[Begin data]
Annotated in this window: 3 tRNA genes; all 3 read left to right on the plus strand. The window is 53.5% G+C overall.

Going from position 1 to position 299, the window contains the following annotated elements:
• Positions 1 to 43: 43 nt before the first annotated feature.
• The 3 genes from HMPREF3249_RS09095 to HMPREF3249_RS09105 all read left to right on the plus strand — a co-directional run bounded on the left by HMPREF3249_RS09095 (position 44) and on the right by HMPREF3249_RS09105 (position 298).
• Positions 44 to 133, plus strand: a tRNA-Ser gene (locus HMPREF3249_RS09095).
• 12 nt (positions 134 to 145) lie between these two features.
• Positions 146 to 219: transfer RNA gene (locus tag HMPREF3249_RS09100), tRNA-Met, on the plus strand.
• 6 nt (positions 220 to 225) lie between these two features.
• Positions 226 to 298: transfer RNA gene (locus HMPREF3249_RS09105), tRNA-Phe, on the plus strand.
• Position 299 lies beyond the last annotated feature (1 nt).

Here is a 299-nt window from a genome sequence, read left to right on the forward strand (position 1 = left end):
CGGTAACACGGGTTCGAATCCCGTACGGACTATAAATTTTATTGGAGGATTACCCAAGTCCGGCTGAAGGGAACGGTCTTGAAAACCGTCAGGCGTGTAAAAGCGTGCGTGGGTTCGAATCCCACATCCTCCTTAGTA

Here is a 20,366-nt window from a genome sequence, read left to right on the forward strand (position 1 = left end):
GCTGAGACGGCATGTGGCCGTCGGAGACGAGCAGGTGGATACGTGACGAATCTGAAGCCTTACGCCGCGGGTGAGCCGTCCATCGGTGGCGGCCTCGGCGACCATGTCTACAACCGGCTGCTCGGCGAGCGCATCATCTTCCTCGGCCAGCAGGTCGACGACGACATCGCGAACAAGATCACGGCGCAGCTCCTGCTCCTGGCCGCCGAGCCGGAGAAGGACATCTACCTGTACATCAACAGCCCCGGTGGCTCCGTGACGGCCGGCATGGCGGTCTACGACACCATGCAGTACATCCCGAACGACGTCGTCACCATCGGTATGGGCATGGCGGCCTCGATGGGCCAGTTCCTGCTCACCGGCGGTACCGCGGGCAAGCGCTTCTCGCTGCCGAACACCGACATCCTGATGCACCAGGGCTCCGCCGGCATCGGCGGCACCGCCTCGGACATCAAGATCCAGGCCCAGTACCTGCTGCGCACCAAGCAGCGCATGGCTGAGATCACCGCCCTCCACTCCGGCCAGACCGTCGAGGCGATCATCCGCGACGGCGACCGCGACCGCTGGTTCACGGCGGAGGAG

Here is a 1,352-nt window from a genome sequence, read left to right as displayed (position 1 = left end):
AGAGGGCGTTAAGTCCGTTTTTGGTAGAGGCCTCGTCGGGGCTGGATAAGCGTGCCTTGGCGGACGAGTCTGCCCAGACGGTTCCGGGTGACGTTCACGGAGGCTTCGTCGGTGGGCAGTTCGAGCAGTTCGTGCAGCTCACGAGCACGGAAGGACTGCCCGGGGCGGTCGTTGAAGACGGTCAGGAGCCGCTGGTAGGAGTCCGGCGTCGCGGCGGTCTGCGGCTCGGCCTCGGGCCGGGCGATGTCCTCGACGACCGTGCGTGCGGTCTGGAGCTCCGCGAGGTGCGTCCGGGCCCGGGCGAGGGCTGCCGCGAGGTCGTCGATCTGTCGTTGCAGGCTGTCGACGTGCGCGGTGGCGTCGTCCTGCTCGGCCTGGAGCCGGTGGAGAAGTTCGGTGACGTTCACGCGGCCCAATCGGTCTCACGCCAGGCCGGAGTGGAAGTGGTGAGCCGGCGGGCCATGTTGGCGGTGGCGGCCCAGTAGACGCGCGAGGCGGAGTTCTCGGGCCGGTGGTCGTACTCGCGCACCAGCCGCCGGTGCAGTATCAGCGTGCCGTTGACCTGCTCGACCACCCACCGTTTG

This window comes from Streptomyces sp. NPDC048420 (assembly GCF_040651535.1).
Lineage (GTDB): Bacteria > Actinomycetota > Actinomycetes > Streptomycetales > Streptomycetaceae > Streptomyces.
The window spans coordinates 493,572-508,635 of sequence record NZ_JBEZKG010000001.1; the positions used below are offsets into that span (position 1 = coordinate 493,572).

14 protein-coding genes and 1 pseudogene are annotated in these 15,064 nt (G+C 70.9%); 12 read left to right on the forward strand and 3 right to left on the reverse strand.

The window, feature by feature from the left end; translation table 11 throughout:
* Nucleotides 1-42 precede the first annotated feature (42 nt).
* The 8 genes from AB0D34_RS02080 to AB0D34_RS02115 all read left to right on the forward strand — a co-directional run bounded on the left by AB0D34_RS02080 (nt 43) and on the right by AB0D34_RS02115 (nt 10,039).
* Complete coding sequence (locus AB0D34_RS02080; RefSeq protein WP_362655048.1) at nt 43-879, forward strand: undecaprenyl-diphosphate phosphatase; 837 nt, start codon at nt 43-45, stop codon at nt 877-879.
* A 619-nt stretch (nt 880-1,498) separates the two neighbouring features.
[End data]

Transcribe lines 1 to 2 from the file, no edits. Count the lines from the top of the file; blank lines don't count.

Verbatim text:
Annotated in this window: 3 tRNA genes; all 3 read left to right on the plus strand. The window is 53.5% G+C overall.

Going from position 1 to position 299, the window contains the following annotated elements: